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West African Physicians Group Unveils Medical Equipment to JFK Hospital

West African Physicians Group Unveils Medical Equipment to JFK Hospital

Monrovia – The West African College of Physicians (WACP) has presented to its Liberia chapter a new set of chemistry analyzer for the conduct of tests on patients who may require it and also help in the training of medical students.


Report by Alpha Daffae Senkpeni,This email address is being protected from spambots. You need JavaScript enabled to view it.


The total cost of the medical equipment is US$35,000, out of which US$29,000 was spent on the equipment and a regent cost of US$6,000.

The chemistry analyzer will help patients get improve quality diagnosis and sharpen the medical education component of the Liberia College of Physician & Surgeons (LCPS), the Liberian chapter of WACP.

The medical equipment will test for blood electrolytes and all routine blood tests, liver function and kidney function tests, blood gases, lipid assay and metabolic assay.

“We are so grateful and like to assure you that the equipment will be used according to specifications, will be well maintained to get many years of service from it and residents rotating through the JFK Medical Center will be well exposed tests possible with the analyzer,” a statement from the LCPS read.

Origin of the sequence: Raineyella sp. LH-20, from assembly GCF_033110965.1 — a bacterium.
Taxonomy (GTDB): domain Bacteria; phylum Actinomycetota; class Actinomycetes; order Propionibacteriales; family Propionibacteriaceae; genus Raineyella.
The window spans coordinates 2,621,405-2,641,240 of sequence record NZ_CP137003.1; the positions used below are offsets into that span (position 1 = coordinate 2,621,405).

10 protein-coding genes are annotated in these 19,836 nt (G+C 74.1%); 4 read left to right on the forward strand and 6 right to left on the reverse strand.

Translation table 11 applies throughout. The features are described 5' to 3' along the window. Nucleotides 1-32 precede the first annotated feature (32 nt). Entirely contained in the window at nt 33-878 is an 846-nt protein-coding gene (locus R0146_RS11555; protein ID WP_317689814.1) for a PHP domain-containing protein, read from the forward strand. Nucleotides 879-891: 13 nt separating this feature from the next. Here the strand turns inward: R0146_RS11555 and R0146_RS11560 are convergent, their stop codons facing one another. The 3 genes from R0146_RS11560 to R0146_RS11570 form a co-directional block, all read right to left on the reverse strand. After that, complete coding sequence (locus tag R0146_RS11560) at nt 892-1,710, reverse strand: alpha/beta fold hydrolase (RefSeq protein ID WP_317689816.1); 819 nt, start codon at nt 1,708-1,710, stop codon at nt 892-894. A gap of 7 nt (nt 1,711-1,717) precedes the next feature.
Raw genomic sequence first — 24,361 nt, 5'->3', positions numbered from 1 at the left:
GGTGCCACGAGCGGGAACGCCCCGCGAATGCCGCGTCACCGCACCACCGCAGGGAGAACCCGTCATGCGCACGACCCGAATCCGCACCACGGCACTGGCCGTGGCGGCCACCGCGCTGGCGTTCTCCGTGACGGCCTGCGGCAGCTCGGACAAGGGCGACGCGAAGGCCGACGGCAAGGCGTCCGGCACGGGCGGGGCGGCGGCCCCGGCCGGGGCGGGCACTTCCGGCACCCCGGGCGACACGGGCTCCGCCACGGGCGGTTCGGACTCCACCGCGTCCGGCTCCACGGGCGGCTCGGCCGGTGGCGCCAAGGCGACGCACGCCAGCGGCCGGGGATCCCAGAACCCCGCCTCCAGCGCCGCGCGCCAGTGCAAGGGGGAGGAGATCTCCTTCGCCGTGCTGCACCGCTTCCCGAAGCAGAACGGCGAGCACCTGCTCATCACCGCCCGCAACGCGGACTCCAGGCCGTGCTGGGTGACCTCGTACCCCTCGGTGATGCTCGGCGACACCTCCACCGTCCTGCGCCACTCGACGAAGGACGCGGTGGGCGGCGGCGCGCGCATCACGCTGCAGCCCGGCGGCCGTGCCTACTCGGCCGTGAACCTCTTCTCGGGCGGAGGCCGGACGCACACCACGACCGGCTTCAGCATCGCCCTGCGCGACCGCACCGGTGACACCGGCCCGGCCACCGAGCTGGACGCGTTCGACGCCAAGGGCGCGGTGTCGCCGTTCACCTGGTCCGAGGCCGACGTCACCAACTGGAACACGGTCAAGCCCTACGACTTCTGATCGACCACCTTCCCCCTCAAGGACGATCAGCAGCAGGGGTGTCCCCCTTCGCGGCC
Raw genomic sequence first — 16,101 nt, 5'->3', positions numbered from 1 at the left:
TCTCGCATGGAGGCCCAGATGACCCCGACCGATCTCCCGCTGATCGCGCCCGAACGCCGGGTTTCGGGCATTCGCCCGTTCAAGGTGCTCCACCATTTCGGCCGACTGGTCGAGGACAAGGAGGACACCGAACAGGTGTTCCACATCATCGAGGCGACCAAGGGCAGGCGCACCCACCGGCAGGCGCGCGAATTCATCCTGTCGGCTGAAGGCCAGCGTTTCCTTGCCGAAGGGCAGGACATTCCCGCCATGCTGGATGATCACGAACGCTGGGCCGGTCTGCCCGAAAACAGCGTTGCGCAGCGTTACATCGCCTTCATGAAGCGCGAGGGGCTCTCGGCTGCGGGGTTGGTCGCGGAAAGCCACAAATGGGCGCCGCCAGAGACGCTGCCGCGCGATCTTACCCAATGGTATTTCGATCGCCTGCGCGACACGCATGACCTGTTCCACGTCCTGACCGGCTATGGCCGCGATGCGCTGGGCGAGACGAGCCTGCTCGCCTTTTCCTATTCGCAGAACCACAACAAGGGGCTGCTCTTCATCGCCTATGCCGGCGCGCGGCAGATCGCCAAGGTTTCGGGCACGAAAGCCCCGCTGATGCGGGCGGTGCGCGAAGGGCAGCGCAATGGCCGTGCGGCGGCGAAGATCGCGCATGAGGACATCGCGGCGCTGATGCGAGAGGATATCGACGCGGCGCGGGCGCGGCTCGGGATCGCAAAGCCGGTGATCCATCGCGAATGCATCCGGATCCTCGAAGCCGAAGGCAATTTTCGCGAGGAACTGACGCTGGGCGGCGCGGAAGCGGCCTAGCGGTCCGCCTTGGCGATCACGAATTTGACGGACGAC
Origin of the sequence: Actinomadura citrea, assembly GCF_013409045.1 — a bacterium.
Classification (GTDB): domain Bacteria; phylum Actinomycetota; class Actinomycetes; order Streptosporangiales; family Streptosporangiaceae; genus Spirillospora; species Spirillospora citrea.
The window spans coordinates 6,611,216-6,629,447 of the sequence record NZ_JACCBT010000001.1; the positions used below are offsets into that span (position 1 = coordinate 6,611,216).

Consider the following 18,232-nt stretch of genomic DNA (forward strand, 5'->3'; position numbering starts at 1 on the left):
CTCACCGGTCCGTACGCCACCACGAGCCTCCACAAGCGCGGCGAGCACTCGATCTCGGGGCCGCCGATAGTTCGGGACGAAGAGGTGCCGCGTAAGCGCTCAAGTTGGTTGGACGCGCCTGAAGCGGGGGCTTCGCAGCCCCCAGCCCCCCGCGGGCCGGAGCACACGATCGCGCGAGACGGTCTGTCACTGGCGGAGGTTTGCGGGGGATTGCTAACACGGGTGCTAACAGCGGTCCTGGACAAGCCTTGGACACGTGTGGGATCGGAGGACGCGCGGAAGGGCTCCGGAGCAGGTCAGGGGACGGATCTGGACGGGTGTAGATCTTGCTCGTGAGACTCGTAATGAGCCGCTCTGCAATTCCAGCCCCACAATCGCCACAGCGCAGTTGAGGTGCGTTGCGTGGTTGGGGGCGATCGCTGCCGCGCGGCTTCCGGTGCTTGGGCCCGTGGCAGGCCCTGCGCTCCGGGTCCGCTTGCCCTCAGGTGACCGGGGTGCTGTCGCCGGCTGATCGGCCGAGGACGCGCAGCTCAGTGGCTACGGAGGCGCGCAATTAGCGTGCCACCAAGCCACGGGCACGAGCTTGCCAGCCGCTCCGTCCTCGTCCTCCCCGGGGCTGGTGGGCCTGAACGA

Speaking at the turning over event held at the John F. Kennedy Medical Center in Monrovia, on Monday January 30, WACP President, Dr. Ifeoma Egbuonu expressed excitement over the work of LCPS and emphasized the importance of maintaining the equipment to serve the expected purposes.

Dr. Egbuonu thanked Dr. Francis Kateh, Liberia’s Chief Medical Officer, for showing interest in the occasion and asked Dr. Kateh to extend gratitude to President Ellen Johnson Sirleaf.

The regional medical association has also arranged for a chemical pathologist from Nigeria to train lab technicians at the LCPS on how to use the equipment.

For his part, Dr. Kateh echoed the significance of finding creative means of maximizing the use of the equipment. He called on the administration of the LCPS to consider cost recovery in order to maximize the usage of the chemistry analyzer.

‘Getting new things is not the important, what is important, for me, is how do you maintain? The maintenance is very, very critical,” the Chief Medical officer said.

Speaking earlier, the General administrator of the JFK, Dr. Wannie-Mai Scott McDonald, thanked the college of physicians and surgeons for the medical equipment and assured that it will be used appropriately.

“We are glad that you could bring this in to add to what we trying to do here, so that we have more robust analysis and chemistry done for our patients,” Dr. Scott- McDonald said, adding that the hospital caters to approximately 800 patients daily, amongst them are mostly children.

The LCPS is Liberia’s main referral teaching hospital for interns, medical students, nurses and paramedical. Established in 2013 following an act of the legislature for the college to train Liberians competently manage medical and surgical complications.

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